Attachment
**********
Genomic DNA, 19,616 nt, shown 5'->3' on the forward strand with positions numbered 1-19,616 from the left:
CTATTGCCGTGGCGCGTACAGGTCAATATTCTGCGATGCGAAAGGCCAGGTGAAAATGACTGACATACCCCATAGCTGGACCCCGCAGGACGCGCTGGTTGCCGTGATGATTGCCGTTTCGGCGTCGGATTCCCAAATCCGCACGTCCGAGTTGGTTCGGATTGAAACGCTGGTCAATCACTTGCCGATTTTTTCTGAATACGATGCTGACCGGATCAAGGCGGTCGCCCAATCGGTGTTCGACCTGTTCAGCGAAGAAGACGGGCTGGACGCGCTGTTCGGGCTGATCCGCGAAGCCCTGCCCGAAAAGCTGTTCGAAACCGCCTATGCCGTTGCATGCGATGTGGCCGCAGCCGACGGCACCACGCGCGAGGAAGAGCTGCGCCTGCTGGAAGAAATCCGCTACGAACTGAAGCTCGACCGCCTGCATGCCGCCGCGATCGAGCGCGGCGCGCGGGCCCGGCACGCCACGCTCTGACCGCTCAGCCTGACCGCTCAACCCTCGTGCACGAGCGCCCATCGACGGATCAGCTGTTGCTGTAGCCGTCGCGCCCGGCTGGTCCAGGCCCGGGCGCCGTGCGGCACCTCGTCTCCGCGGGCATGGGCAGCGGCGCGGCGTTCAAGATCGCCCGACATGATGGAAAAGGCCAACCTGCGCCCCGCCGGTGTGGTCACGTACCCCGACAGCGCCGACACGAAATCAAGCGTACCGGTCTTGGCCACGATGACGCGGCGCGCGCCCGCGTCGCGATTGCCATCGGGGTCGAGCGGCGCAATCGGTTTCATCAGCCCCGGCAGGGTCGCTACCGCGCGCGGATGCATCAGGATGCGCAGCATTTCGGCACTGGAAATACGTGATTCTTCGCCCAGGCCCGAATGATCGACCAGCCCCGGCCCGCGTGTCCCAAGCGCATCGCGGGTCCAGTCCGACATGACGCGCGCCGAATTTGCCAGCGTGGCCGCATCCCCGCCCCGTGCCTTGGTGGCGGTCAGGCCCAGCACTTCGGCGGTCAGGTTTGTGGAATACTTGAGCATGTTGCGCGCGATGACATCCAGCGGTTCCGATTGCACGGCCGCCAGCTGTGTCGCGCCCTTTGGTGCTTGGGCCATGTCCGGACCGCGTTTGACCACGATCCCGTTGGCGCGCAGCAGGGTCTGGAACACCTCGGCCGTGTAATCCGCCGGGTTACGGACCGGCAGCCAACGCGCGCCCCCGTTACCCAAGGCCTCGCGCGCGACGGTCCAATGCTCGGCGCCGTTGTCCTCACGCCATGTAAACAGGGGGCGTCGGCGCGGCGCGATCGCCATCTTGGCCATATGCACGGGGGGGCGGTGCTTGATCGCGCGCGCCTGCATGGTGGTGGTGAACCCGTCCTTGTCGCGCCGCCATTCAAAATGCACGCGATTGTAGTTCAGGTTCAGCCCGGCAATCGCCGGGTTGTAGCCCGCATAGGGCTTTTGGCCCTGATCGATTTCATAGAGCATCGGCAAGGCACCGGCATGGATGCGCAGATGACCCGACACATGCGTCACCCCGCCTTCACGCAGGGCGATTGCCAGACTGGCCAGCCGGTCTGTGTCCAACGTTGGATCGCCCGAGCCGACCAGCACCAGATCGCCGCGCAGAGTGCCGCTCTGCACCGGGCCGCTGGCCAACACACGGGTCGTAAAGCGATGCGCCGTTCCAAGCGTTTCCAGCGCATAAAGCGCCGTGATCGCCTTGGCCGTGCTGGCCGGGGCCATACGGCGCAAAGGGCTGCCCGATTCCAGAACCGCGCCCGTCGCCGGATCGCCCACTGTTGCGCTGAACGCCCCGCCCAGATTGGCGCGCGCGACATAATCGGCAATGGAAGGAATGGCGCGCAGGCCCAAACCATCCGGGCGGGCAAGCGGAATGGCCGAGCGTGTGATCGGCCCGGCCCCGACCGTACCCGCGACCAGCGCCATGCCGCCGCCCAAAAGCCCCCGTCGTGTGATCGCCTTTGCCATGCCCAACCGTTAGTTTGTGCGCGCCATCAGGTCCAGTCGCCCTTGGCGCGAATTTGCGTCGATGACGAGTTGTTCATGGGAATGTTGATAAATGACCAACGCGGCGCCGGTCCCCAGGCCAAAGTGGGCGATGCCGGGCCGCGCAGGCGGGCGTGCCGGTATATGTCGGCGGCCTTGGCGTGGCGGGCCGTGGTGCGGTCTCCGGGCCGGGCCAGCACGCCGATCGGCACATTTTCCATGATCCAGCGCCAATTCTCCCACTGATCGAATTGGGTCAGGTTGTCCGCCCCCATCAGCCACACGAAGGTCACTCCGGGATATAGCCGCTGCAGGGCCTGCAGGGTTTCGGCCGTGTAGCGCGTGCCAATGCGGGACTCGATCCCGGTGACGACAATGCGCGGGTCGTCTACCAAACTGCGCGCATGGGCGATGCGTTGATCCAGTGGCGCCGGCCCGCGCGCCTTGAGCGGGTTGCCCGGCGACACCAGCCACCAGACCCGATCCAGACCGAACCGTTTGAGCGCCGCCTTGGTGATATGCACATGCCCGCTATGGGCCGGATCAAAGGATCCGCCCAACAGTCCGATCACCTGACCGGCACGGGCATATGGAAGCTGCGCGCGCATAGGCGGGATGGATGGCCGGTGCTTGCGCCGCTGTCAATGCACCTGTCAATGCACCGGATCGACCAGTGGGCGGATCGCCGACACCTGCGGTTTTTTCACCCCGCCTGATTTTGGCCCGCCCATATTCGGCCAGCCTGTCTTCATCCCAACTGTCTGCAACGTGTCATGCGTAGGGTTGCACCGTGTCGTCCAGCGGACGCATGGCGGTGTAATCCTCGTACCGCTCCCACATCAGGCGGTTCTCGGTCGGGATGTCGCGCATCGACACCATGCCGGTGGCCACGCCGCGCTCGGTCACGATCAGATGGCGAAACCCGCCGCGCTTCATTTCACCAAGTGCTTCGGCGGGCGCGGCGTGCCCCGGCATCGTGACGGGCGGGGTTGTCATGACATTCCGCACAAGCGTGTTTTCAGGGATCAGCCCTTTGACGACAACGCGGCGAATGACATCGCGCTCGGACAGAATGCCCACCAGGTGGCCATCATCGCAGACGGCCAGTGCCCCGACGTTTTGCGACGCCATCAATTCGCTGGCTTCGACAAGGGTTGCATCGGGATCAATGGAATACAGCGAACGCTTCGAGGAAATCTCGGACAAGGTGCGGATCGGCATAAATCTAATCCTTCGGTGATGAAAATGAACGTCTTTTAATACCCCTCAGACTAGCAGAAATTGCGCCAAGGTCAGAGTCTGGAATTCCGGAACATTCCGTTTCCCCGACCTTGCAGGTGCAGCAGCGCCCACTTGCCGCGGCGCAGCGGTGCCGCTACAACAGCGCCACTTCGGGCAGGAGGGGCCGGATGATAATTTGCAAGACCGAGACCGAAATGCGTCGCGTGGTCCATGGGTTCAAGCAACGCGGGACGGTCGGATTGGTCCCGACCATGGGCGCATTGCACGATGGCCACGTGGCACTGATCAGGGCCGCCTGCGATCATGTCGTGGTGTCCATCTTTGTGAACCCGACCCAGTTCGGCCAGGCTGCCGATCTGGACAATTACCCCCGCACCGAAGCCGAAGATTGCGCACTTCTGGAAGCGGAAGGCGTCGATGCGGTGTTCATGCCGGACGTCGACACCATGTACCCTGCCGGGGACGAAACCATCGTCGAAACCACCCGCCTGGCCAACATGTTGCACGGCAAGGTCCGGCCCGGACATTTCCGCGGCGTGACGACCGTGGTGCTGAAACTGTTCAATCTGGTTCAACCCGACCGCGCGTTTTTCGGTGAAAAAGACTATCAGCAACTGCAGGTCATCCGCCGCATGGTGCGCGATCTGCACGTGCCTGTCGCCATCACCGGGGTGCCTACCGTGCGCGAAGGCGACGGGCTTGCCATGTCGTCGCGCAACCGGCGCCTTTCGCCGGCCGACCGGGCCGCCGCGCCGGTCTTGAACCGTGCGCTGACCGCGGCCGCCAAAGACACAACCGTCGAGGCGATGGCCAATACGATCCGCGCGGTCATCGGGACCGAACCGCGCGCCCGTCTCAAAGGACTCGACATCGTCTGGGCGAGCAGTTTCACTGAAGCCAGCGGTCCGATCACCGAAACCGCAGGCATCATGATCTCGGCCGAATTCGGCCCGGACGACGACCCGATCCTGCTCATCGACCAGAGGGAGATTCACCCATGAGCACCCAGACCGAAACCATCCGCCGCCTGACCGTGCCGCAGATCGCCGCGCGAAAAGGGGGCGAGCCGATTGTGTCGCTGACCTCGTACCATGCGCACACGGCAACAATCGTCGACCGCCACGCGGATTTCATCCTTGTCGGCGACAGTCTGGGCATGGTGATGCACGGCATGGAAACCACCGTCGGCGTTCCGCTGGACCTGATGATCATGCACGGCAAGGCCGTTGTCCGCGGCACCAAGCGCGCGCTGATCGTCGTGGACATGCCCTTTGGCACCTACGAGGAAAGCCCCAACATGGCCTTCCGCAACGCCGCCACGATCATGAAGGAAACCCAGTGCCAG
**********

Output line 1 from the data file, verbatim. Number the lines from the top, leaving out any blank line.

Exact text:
Genomic DNA, 19,616 nt, shown 5'->3' on the forward strand with positions numbered 1-19,616 from the left: